An observation deck allows visitors to watch the tapestries being made on the four large looms on the main floor. Scattered around the main floor are pin-board dividers with samples, b&w and colour images of the art for the tapestries. When Catherine and I visited they were working on John Young’s “The Navigator” (2.3 x3.02m.) for the National Library of Australia. The weavers work in teams across large tapestries. Watching the one of the weavers mixing strands from half a dozen colours to create exactly the right blend of colour.
The observation deck also allows the visitor to observe the yarn dyed in the small colour laboratory safely from behind glass. The workshop produces a 366 standard colour range of wools for sale at their shop and also dye their own wool specifically for certain projects.
The Australian Tapestry Workshop has a shop and two gallery spaces exhibiting work for sale. I was particularly impressed with Merrin Eirth “Black Tomato’s Fleshy Heart” 2003, a tapestry in the shape of a kimono.
Translating images from one media to another is not a simple task; woven wool is a very different material than paint. (Goya’s painting style always reminded me of tapestries and I was not surprised to learn that he had started painting the designs for tapestries.) The weavers at the Australian/Victorian Tapestry Workshop interpret the source artwork and the workshop has a reputation for translating contemporary art.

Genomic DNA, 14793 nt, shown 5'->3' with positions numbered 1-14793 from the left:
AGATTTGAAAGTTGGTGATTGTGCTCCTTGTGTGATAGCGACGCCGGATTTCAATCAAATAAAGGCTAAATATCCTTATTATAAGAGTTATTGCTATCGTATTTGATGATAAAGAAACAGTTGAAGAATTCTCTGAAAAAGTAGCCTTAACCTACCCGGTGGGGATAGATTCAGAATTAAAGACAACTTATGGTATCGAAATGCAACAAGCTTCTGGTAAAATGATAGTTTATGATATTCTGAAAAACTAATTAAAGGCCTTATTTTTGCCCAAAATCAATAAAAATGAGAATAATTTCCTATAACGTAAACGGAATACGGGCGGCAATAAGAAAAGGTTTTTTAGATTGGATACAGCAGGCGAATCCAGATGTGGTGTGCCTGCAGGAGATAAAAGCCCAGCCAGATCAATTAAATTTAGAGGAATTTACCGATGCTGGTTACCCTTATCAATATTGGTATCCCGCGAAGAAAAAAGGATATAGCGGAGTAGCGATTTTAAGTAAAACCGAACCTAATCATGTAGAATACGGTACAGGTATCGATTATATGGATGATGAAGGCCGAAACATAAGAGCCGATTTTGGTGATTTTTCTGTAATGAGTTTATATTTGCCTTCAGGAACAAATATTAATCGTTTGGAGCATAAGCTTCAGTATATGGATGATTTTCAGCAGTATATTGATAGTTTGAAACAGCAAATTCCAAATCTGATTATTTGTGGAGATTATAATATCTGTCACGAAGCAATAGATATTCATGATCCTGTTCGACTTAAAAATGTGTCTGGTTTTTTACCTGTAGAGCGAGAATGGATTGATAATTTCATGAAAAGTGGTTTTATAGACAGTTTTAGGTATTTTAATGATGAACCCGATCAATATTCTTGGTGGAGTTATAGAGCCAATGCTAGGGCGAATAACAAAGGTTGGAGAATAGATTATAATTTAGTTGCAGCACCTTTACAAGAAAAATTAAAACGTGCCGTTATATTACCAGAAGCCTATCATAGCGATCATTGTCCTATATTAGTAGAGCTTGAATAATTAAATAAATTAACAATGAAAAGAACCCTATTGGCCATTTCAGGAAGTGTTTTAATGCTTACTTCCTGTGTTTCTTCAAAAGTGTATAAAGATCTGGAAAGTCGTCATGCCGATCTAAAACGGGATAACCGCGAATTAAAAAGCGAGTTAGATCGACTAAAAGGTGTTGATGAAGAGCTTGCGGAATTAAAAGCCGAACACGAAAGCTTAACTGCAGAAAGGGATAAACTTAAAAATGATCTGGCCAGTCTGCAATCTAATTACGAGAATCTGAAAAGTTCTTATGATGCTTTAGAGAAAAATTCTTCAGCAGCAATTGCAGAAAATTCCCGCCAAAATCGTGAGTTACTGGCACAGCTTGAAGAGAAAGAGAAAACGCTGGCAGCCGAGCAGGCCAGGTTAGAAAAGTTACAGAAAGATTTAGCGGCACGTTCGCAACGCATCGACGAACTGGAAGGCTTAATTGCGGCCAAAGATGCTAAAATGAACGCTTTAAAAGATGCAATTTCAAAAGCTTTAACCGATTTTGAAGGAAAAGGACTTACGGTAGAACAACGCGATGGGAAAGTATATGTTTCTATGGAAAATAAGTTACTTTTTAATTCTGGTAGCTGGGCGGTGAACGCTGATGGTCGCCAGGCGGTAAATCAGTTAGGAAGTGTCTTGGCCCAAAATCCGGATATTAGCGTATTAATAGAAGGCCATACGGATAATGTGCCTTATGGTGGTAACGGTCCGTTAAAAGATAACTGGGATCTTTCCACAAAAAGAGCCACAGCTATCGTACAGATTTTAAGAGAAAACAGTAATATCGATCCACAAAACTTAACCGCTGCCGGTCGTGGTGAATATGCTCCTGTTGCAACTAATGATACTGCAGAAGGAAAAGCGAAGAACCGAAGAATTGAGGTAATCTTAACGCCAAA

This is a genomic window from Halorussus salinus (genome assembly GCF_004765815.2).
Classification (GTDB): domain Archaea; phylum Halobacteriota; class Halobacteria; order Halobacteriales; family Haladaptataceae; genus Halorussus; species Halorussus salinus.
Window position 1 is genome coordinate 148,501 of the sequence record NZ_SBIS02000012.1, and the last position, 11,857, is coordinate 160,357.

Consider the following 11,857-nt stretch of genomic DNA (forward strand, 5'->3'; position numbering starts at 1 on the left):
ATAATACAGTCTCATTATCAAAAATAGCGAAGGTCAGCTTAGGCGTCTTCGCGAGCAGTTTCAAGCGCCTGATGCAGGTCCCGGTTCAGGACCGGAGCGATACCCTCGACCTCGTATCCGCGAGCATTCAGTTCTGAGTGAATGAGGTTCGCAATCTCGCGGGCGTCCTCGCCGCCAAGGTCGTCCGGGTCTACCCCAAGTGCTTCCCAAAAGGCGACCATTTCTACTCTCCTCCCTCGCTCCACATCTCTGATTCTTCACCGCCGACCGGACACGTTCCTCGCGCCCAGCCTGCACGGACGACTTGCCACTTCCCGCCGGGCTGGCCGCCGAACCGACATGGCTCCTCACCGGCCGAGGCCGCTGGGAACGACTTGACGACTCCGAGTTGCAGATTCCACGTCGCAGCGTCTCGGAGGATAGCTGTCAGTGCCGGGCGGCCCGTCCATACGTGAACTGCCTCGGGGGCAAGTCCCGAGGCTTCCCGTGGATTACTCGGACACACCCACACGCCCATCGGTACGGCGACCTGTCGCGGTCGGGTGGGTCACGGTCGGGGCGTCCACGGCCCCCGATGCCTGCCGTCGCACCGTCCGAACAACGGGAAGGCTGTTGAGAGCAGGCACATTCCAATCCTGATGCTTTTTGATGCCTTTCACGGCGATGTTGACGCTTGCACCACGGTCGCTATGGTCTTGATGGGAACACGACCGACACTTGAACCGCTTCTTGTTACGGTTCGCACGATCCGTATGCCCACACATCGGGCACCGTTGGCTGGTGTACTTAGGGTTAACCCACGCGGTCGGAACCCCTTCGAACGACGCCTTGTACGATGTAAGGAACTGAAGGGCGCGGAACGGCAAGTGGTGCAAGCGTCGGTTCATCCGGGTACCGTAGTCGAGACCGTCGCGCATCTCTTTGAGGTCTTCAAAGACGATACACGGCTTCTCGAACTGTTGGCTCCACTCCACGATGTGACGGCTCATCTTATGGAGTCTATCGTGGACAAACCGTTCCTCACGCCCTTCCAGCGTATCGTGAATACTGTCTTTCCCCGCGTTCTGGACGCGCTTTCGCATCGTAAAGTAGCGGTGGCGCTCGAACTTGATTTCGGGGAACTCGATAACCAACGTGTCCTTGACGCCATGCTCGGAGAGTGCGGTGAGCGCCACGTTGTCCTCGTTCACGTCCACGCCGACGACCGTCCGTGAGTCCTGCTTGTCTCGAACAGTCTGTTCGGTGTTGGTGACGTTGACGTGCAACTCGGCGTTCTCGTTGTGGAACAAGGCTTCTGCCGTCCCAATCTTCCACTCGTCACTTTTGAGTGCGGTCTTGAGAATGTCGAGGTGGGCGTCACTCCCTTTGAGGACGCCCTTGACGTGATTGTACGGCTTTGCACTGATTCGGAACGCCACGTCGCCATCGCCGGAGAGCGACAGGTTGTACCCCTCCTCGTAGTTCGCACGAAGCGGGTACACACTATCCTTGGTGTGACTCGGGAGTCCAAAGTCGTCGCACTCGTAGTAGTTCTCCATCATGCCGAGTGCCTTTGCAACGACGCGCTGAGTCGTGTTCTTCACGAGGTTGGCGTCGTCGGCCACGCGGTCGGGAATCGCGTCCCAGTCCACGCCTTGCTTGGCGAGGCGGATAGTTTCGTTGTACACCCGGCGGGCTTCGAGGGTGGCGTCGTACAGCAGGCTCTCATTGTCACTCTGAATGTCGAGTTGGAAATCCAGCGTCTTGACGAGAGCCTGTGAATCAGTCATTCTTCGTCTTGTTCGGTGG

Tapestries became popular in the Renaissance, as they were capable of covering the massive stonewalls of palaces dampening the echoes and they still serve this function in contemporary architecture. Over the 30 years of its operation, the Victorian Tapestry Workshop has made most of the large tapestries that currently hang in Australian public buildings.
Leave a comment | tags: Australian Tapestry Workshop, South Melbourne, tapestry, textile art, Victorian Tapestry Workshop | posted in Art Galleries & Exhibitions
The beauty of fractal geometry is that it is naturally beautiful, as well as mathematical interesting. So it has a lot of appeal to artists, as well as, mathematicians and weather forecasters. Amongst the many artists currently attracted to fractal geometry is Brett Colquhoun, exhibiting at Sutton Gallery, and many of the artists exhibiting this May at Platform.